Drove past this location by chance, it was on the way rom somewhere else, and being Liverpool I thought its bound to be a historic place or an old community; after doing some research I found out I wasn’t wrong!
Background courtesy of the Liverpool Echo
For many Liverpool residents, even if the name Ducie Street is unfamiliar, the painted row of derelict houses in Toxteth will be instantly recognisable, in many ways a symbol of Liverpool’s long history of housing woes.
Ducie Street is the last remaining derelict street in the Granby area of Toxteth, which has undergone something of a revival over the last decade, although its fortunes have ebbed and flowed since the 1960s.
During the 1950s, Granby was a vibrant multicultural community with over 100 shops, but had started to enter a period of decline in the 1960s.
Shelter became involved in the area in the late 1960s, helping to renovate some of the properties, and in 1970 Ken Dodd famously arrived in Granby to open a block of flats they had refurbished at Ducie Street, where he was pictured entertaining a crowd of excited young children.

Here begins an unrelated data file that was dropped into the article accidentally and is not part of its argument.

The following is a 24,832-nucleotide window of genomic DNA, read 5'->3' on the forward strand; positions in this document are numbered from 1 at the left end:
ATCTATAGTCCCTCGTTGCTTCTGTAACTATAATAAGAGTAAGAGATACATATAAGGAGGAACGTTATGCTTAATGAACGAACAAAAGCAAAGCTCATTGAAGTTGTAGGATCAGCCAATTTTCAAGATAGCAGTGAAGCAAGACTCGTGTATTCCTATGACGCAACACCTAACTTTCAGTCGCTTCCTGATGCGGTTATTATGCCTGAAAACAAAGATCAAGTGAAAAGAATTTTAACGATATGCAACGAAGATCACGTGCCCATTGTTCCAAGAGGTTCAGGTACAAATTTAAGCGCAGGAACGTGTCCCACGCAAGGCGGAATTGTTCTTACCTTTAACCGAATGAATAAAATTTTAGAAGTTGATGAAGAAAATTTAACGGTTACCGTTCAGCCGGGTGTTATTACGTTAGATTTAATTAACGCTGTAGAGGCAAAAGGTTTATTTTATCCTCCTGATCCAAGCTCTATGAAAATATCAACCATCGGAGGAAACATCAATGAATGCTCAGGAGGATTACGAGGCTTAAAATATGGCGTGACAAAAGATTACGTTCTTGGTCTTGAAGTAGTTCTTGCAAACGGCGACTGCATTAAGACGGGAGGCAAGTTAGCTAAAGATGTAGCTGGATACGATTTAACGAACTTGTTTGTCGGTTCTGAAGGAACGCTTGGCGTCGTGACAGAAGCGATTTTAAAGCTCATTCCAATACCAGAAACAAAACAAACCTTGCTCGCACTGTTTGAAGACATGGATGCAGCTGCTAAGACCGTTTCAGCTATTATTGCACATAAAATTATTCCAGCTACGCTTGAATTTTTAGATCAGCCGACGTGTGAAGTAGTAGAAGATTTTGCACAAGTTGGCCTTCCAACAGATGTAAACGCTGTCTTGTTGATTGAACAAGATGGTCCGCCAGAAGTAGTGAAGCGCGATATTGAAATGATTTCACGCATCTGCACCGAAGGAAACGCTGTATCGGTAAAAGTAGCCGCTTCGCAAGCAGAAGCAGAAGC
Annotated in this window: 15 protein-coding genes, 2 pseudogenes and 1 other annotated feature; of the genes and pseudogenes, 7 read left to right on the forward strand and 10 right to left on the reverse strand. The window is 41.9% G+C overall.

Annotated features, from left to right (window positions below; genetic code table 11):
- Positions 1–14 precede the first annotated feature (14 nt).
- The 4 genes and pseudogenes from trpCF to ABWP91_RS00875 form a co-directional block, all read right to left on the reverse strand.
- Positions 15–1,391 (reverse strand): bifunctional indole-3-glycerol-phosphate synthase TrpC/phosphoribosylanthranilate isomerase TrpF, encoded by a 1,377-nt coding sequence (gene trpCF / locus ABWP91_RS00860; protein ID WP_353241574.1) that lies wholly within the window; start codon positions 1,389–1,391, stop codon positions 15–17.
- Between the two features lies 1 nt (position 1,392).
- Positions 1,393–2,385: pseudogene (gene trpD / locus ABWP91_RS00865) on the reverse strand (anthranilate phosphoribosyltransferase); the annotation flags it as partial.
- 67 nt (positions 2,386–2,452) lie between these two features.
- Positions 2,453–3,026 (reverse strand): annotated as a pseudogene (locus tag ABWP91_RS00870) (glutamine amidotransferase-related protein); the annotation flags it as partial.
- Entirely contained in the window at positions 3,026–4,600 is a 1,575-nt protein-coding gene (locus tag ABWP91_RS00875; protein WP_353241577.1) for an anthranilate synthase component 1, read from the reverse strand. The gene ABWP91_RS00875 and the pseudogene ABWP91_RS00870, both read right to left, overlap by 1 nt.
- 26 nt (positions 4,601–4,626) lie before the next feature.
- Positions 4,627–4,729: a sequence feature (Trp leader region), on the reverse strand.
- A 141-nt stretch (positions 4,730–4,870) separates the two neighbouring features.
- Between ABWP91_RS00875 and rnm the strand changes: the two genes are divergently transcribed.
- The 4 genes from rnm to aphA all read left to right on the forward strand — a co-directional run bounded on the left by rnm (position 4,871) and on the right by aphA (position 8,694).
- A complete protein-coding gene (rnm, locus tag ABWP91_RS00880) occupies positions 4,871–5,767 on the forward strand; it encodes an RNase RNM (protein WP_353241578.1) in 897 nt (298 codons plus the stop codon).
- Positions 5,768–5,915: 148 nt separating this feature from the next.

The decline, however, continued through the 1970s and into the 1980s and beyond. Parts of Granby were demolished, effectively cutting Granby Street’s row of shop fronts in half, and many others were earmarked for demolition under the controversial Housing Market Renewal Initiative, which also saw the nearby Welsh Streets come under threat from the bulldozer.
Various community campaigns over the years tried to halt the demolition in Granby, although by 2007 many streets including Ducie Street had received permission to be demolished.
Following the scrapping of the controversial Housing Market Renewal Initiative when the coalition government came in to power in 2010, the parts of Granby which had not yet been demolished received something of a reprieve from the threat of the bulldozers.
In 2011 a community land trust, Granby Four Streets CLT, was formed, leading to the revival of several properties along Granby, often hailed as an example of successful community-led regeneration.
In 2015, a Turner prize win by the architects involved, London-based collective Assemble, brought the area to national and even international attention.
Yet through all of this change in fortunes, Ducie Street, believed to be in a more extensive state of dilapidation than some of the others, remained derelict and still does to this day.